Now, you can call me old-fashioned and out-of-touch (which wouldn’t be unusual), but I have been writing for some time that this representation of ‘progress’ needs an urgent review – by lawmakers and carmakers.
I want to celebrate the long and impressive reign of Her Majesty Queen Elizabeth II with a wonderful and humorous anecdote from my good friend Richard Charlesworth, MVO, during the early discussions about the Bentley saloon which was presented to the Queen in 2002.
As the Bentley employee entrusted with the company’s relationship with the royal household it was Richard’s task to visit the Queen and the Duke of Edinburgh at Windsor Castle, to discuss the choices of interior trim, paint colours, etc. In most of the press handouts released when the car was delivered, both the Queen and the Duke were credited with ‘designing’ the car together, but Richard’s anecdote reveals the lively discussion about choices.
Richard brought samples of wood trim, leather, paint colours and sundry accessories. At one point when the royal couple were looking at the wood samples the Duke said: “You’re not going to have lashings of wood all over the place, are you? That’s so old fashioned.”
The Queen replied: “Well, I may. After all, it’s my car!”
The program to build the car was codenamed Project Diamond in celebration of Her Majesty’s 50 years on the throne, and was handed over at Windsor Castle by Bentley Motors Chairman and CEO, Ing. Dr. Franz Josef Paefgen.
After that small moment which highlights the Queen’s sense of humour, I must say that her resolve to meet and invest Liz Truss as Britain’s new PM, shows what an extraordinary person she remained in service to the Commonwealth.
This is especially so in light of her rapidly failing health.
Regardless of views about royalty and families royal, I think she has been a wonderful, stalwart and courageous Monarch, who set a great example of duty, integrity and humility.
Wednesday, September 7, 2022
Aston Martin revealed a new car during Monterey week. It was the Vantage V12 Roadster, but isn’t it just a high-priced, high-powered sportscar?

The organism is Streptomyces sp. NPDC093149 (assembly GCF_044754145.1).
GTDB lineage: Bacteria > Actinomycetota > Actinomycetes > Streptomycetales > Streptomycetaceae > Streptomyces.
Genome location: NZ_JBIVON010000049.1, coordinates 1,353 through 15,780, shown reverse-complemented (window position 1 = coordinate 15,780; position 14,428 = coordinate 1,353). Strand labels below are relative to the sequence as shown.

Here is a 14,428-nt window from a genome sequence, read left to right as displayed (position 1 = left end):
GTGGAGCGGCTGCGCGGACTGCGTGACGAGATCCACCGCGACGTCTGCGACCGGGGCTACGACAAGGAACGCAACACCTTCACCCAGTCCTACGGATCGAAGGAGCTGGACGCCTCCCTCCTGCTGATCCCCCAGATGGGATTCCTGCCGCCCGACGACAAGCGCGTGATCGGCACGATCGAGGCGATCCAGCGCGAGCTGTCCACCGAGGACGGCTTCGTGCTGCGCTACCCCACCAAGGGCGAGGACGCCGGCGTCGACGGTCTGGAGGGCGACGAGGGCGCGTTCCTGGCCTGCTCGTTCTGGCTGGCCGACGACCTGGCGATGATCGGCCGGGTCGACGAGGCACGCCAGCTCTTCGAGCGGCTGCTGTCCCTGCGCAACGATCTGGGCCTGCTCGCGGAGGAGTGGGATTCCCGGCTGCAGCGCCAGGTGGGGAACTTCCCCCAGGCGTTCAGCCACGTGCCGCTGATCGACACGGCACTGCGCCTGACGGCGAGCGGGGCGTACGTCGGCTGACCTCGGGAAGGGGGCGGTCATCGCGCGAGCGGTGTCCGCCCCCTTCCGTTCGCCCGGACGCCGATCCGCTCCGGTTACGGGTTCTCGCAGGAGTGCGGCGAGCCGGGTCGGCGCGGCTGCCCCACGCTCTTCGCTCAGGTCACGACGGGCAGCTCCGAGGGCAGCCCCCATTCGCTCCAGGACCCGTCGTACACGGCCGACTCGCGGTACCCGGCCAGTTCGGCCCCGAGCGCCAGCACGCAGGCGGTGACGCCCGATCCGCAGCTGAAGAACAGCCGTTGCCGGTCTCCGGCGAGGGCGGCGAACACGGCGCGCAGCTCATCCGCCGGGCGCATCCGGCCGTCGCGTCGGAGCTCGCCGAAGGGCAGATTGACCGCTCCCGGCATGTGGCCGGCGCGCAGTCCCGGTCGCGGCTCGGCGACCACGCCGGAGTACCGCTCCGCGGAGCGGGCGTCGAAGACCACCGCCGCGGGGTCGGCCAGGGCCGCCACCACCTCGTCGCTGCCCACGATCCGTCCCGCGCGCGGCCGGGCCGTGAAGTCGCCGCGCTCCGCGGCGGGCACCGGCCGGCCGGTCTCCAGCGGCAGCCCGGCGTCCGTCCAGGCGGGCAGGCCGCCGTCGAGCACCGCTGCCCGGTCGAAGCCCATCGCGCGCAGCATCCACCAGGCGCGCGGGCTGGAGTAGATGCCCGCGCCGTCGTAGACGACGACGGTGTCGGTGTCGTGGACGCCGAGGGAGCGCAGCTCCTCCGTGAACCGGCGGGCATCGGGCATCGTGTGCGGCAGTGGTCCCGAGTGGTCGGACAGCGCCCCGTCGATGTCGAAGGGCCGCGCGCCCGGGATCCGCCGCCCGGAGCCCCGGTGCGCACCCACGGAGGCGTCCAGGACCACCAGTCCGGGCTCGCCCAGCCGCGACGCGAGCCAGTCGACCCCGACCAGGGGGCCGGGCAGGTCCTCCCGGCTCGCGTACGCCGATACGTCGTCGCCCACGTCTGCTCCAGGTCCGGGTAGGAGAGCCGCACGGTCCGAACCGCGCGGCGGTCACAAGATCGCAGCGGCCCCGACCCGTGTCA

Come to think of it, what’s the difference? I always thought a roadster was a sportscar. Take the MG-TC, and later the MG-A.
Then, what about the Bugeye Sprite, and the Austin Healey Sprite Mk.3. Are they roadsters, or sportscars?
I guess it depends on the era, the fashion and the marketing messages. The power and luxury of the Vantage V12 ‘roadster’ is about as far removed as you can get from the MG-TC and the Bugeye Sprite.
The Sprite and the MGs grew up, but I think most people still thought they were sportscars.
Now, enter stage right, another ‘roadster’ and this one really stretches credulity. Not only is it luxurious, with very rakish lines, but it’s also an EV!
From Sweden comes the Polestar 6, from Geely, out of Volvo. Sounds like a complicated birth procedure, but really it’s just the latest twist in the battle for ROI (return on Investment).
And, you have to give it up for Chinese auto giant Geely. It has moved quickly to buy up some pretty famous marque badges – Volvo, Lotus and MG. And it's making some very serious investments in all of its acquisitions.
Geely has already revealed an MG concept sportscar, the Cyberster, but it had better be quick to market, and priced right.
Otherwise, it’s Swedish cousin will steal a march, becoming the first mainstream EV sportscar.
There’s no doubt the Polestar 6 is a pretty smart-looking car in the metal. BTW, there’s probably as much composite in this rakish EV than metal – however, there’s no doubt about its performance credentials.
Polestar’s CEO, Thomas Ingenlath, was positively bubbling with enthusiasm when he announced that the fledgling Swedish EV company would produce a two-seater, with a folding metal roof in 2006. That is, after Polestar has punched out the Polestar 3 SUV; the Polestar 4 coupe, and the Polestar 5 sedan.
The sports car, sorry, ‘roadster’, will be powered by the 800 volt EV architecture from the Polestar 5, meaning it will produce 884hp, hit 100km/h in 3.2 seconds and its top speed will be 250km/h.
|Thomas Ingenlath, former Volvo Design Director, now Polestar CEO|
Ingenlath said in a press release: “With the overwhelming consumer and press response, we took the decision to put this stunning roadster into production and I am so excited to make it a reality. Polestar 6 is a perfect combination of powerful electric performance and the thrill of fresh air with the top down.”
Okay, so where does that leave traditional sportscar makers like Jaguar, which currently produces the stunning F-type? I believe this car was a real pacesetter, designed by my good friend Ian Callum.
It produced ‘all the goods’ – 'ticked all the boxes' - great styling, great performance, great cachet, and all underpinned by a great history of brilliant sportscars.
Today, a lot of industry heavyweights tell me the era of the sportscar is over, and most point to the growth of SUVs and crew cab Pickups – at the expense of conventional sedans and convertibles. The argument against sports cars is always driven by the financial suits based on their view of a large investment, and poor returns.
But, hang on, don’t we still want to enjoy our driving? Wind-in-the-face, and sun on the skull?
Well, yes, but it depends on one thing and that’s affordability. Because most sports cars are two-seaters, they represent selfish motoring, so the sportscar (sorry, ‘roadster’) of the future will probably be just another car in a multi-car collection.
Or, it could be a keenly-priced fun car, like the Mazda MX-5 – now there’s a real sportscar, no doubt about it.
PS: Following the 'reveal' of the Polestar 6 during Monterey car week, ALL 500 pilot production orders were snapped up, but buyers have to wait until 2026 to take delivery!